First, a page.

In this second photo you can see how the silver leaf shines through the glaze layers. The final painting is covered with acrylic self-levelling clear gel until I can varnish the final piece. (I have a few works-in-progress right now, and will just do them all at once once the paints and mediums are fully dry.)
I love it – and I love the depth and intensity of colour!
Oh.. and for those of you who follow me on Twitter – yep – this is the full version of the tweet below!
In the fall I was out in Canmore and after my best friend ‘dragged’ me into an art gallery, I couldn’t help but purchase a beautiful painting from The Avens Gallery.
The painting is called “Can’t Stop It” and it’s by a local Southern Alberta oil artist, David Zimmerman.
(I also totally loved Jo Ludwig’s glass vessels which were on the ledge below – but they might just have to wait before joining my art collection!)
The gallery staff explained that David started with a layer of real silver and gold leaf under his oil paintings, which brings an extraordinary shimmer and shine – a sense of brightness and light behind the colours. They also explained that the painting was coated/sealed with a clear ‘resin’ which would not yellow or crack with age, but left a smooth, glossy, highly-reflective finish. (Which really shows off the shimmer and light behind the colours.) I was totally in love with the painting, and right now it’s hanging up proudly in my living/dining room. (If only I had better lighting set up to show it off!)
Of course, I loved the look of the painting, and thought that perhaps I might give the technique a try.
Step 1 – applying the foil
The first canvas
I had two canvases (which I had actually planned on using for something else…) and the first I prepared by underpainting with black. I don’t work with oils, so I used acrylics…
Once the paint was dry, I roughly sketched out the basic outline of what I wanted to paint, and then coated the canvas with glue where I wanted the foil, and then applied the foil mostly according to the instructions. (The shop where I bought the foil didn’t have any specific foil adhesive or sealer, so I had to improvise.)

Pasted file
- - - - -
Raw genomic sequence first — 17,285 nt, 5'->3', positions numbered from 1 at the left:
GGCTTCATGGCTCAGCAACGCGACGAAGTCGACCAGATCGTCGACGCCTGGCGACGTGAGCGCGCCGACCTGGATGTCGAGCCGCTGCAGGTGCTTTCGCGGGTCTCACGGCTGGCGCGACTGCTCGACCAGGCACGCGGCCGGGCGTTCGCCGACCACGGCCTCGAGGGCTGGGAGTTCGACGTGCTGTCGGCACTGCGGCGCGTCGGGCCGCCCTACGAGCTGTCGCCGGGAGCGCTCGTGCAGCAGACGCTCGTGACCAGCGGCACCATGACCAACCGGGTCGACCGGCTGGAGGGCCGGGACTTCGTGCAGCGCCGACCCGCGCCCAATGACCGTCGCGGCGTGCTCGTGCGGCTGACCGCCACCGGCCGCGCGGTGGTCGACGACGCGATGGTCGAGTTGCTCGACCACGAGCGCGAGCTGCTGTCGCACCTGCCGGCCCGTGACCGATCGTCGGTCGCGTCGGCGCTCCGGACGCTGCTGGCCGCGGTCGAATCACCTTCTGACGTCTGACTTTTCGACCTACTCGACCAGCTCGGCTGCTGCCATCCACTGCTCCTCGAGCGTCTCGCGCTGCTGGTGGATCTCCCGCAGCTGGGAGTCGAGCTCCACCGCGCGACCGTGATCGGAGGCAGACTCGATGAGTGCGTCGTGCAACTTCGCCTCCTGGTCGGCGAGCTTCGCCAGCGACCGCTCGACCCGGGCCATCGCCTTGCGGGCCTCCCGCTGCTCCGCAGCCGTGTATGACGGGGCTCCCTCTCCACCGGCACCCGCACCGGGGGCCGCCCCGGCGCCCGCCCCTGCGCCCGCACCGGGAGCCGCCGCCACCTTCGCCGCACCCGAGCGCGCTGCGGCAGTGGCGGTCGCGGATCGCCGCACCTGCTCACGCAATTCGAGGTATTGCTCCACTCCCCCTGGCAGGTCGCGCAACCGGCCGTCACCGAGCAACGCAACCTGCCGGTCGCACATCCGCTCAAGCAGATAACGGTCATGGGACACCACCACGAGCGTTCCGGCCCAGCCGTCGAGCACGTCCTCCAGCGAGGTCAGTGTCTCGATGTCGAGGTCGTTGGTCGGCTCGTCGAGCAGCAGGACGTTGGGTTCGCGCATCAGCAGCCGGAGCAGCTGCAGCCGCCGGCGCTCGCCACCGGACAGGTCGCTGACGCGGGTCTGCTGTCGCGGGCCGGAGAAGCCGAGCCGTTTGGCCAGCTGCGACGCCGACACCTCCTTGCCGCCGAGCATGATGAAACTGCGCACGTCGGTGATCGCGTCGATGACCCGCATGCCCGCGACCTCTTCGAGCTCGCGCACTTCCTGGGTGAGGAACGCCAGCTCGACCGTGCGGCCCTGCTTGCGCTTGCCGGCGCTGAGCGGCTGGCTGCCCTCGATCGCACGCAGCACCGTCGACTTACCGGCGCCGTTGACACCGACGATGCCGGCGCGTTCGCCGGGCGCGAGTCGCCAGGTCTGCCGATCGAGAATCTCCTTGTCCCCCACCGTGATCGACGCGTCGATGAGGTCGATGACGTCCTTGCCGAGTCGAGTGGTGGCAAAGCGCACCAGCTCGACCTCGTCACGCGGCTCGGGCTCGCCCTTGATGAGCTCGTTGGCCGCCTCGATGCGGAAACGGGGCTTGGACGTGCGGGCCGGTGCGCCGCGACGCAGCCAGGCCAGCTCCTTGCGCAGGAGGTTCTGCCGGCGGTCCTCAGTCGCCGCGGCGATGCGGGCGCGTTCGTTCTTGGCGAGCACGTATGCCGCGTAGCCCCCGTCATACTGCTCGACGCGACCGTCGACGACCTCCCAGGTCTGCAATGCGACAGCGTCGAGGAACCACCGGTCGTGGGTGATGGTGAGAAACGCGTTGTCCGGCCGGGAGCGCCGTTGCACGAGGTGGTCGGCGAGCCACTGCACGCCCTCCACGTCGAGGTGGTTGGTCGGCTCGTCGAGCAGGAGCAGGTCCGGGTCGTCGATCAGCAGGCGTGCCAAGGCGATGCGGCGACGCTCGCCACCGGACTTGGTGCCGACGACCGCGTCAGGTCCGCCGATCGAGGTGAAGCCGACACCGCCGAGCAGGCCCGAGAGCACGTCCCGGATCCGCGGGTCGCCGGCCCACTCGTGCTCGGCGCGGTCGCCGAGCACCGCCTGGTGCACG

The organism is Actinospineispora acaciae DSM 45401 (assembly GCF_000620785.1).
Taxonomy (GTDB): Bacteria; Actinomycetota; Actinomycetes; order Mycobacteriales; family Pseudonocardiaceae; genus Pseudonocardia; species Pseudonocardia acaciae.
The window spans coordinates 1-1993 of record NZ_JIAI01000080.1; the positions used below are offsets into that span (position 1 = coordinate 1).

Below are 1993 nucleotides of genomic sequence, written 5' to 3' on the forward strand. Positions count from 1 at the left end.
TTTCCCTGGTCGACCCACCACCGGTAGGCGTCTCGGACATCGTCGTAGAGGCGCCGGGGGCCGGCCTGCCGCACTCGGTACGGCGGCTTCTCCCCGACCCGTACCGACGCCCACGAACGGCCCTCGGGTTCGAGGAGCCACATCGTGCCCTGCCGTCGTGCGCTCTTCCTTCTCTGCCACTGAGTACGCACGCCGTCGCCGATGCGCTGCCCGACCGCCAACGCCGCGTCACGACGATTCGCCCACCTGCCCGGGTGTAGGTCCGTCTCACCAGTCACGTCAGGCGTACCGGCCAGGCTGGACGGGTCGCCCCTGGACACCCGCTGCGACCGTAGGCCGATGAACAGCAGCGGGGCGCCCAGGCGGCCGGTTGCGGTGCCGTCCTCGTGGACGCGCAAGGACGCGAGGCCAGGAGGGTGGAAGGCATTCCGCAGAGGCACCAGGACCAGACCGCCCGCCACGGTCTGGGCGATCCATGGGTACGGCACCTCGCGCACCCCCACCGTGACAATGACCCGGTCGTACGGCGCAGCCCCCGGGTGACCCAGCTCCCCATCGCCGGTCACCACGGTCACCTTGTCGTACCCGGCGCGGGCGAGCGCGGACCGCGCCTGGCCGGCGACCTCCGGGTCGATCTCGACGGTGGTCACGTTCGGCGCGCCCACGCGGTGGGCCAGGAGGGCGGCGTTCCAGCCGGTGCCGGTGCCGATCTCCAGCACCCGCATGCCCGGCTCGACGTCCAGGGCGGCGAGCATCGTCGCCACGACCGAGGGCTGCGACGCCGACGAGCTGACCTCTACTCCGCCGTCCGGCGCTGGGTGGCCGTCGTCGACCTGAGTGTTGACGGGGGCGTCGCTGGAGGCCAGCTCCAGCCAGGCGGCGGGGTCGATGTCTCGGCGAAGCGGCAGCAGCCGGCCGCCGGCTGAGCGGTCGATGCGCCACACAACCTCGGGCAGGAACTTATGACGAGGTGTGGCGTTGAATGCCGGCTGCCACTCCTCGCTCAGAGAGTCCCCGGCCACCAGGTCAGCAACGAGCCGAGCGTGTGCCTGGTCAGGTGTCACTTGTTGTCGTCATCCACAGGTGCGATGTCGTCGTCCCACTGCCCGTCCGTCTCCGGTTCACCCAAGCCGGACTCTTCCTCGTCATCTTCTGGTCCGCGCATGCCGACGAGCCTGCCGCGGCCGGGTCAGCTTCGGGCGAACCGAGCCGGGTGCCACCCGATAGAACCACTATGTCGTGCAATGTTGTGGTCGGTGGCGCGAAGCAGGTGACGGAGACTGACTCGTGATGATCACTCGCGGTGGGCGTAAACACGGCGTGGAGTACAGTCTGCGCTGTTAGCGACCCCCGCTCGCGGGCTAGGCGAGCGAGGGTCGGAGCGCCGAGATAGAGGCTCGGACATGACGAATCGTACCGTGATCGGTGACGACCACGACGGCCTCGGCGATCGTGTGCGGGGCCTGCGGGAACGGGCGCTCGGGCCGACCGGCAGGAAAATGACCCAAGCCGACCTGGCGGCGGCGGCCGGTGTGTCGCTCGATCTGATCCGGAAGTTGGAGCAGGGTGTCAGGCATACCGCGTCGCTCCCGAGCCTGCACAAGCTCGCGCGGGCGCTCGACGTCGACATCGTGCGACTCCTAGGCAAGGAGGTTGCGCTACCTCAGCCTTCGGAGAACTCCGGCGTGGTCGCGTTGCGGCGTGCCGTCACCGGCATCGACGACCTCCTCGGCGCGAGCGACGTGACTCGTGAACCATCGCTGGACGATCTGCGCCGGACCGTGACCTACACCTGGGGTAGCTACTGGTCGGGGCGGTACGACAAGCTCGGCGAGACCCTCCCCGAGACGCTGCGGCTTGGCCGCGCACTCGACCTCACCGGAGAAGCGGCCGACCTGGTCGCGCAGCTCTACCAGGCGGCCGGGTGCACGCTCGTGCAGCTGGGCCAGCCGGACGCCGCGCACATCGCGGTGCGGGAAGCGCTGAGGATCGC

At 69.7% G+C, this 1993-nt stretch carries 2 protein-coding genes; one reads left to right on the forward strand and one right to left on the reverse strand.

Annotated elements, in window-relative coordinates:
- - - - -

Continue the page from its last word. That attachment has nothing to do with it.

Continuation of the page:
I waited overnight, and then brushed off the loose silver leaf, and then put a glossy acrylic medium over the foil to seal it, ready for the painting I’ll be doing next. The medium didn’t work as I thought it would – it puddled on top of the foil, since the foil isn’t absorbant in any way.
The second canvas
The second canvas I underpainted with blue and red for a different painting. Rather than waiting for it to dry and then coating the canvas with glue… I thought I was being clever, and applied the foil to the wet paint. This really wasn’t a good idea, because the paint took a LOT longer to dry – and I started touching it too soon, breaking the foil.
The third canvas
Since the paint-as-glue technique didn’t seem to be working, I went out to a different shop and picked up the foil adhesive (which has a REALLY long ‘wet’ time and stays tacky forever!) and the foil sealer. I took my third canvas, painted it black like the first one, then applied the adhesive. When it was tacky (within half an hour) I carefully (way more carefully than the previous two attempts) applied the foil to the areas I wanted foiled.
Step 2 – Painting
The third canvas
Here’s the painting as a work-in-progress, where I have painted in the foreground hill, the background rock wall, the background trees, and the foreground tree. I love that in the photo you can even see the shine of the foil through the blue paints – though the colours aren’t as intense as I would like… This might require more work (on another painting…!)